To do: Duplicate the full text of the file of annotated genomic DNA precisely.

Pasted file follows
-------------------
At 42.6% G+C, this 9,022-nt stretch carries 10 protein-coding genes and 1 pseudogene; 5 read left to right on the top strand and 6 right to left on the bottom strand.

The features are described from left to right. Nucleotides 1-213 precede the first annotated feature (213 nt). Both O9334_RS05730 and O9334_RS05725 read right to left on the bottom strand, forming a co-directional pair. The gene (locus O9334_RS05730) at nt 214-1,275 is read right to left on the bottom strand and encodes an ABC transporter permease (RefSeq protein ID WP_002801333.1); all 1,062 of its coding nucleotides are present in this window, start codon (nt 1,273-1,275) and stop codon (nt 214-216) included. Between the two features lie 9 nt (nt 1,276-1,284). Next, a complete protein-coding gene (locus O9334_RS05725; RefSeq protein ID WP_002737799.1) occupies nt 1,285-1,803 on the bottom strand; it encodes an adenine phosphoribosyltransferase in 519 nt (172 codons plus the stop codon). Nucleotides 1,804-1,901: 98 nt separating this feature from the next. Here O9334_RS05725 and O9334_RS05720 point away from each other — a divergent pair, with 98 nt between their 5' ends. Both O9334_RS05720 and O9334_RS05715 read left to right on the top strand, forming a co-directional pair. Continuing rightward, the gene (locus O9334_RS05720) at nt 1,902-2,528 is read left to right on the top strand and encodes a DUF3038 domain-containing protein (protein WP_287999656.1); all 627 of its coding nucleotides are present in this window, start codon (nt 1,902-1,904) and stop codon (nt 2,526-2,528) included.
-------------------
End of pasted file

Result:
At 42.6% G+C, this 9,022-nt stretch carries 10 protein-coding genes and 1 pseudogene; 5 read left to right on the top strand and 6 right to left on the bottom strand.

The features are described from left to right. Nucleotides 1-213 precede the first annotated feature (213 nt). Both O9334_RS05730 and O9334_RS05725 read right to left on the bottom strand, forming a co-directional pair. The gene (locus O9334_RS05730) at nt 214-1,275 is read right to left on the bottom strand and encodes an ABC transporter permease (RefSeq protein ID WP_002801333.1); all 1,062 of its coding nucleotides are present in this window, start codon (nt 1,273-1,275) and stop codon (nt 214-216) included. Between the two features lie 9 nt (nt 1,276-1,284). Next, a complete protein-coding gene (locus O9334_RS05725; RefSeq protein ID WP_002737799.1) occupies nt 1,285-1,803 on the bottom strand; it encodes an adenine phosphoribosyltransferase in 519 nt (172 codons plus the stop codon). Nucleotides 1,804-1,901: 98 nt separating this feature from the next. Here O9334_RS05725 and O9334_RS05720 point away from each other — a divergent pair, with 98 nt between their 5' ends. Both O9334_RS05720 and O9334_RS05715 read left to right on the top strand, forming a co-directional pair. Continuing rightward, the gene (locus O9334_RS05720) at nt 1,902-2,528 is read left to right on the top strand and encodes a DUF3038 domain-containing protein (protein WP_287999656.1); all 627 of its coding nucleotides are present in this window, start codon (nt 1,902-1,904) and stop codon (nt 2,526-2,528) included.